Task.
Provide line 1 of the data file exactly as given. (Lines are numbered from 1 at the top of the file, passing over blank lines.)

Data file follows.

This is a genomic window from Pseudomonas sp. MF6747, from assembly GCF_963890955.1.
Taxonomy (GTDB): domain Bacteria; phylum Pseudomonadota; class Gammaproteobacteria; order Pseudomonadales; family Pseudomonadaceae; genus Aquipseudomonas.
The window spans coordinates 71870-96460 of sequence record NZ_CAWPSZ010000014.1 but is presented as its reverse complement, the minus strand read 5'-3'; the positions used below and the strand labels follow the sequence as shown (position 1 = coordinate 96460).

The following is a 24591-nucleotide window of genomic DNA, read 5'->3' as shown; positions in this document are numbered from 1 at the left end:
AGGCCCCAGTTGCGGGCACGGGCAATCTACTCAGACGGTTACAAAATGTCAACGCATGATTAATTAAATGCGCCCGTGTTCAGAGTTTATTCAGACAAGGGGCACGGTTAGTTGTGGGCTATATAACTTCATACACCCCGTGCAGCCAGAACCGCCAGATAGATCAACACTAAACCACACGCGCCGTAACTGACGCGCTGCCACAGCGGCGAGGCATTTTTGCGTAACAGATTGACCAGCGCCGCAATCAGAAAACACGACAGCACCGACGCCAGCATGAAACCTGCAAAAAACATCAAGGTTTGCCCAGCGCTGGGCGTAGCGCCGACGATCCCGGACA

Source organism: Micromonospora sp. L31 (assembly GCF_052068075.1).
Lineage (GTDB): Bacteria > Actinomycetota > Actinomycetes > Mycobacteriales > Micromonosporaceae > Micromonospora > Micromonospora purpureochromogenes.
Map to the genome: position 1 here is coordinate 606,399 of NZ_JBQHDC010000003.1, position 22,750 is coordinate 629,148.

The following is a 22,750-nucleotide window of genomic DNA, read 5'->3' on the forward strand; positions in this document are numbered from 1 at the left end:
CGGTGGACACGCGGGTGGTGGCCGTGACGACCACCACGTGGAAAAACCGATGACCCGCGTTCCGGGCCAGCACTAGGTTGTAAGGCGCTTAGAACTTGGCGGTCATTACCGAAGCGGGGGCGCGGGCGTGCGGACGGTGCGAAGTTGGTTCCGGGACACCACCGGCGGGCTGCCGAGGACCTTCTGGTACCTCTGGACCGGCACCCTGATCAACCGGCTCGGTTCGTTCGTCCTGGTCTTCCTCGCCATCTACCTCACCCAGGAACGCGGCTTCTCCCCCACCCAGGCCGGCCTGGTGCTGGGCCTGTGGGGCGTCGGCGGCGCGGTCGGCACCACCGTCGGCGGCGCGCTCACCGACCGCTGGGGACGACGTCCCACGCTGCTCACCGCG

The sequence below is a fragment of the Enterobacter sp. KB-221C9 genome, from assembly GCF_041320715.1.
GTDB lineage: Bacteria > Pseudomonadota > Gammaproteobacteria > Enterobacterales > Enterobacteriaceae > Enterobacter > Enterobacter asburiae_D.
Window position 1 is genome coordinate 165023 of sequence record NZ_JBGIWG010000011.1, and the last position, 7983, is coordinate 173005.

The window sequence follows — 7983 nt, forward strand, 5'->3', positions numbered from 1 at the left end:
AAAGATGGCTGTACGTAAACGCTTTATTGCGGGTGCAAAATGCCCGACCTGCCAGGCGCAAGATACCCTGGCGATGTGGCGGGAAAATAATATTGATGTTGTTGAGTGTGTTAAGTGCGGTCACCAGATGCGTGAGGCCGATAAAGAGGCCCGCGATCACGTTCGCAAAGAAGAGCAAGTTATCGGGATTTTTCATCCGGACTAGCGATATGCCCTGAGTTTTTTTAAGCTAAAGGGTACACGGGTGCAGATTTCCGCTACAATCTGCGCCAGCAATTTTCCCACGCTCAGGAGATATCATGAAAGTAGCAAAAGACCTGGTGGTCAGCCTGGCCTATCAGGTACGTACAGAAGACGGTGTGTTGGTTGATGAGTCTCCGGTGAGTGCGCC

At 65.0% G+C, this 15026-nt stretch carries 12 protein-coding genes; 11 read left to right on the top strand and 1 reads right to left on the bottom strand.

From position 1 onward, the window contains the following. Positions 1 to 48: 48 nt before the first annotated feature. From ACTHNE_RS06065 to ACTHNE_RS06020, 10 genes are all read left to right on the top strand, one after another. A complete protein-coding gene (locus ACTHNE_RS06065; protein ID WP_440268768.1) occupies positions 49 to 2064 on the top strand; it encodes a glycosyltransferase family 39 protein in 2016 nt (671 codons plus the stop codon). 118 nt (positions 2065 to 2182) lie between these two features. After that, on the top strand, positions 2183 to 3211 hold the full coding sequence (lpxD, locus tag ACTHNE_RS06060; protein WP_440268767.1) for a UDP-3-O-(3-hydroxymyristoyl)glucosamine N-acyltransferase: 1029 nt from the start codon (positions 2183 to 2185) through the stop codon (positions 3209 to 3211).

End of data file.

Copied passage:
This is a genomic window from Pseudomonas sp. MF6747, from assembly GCF_963890955.1.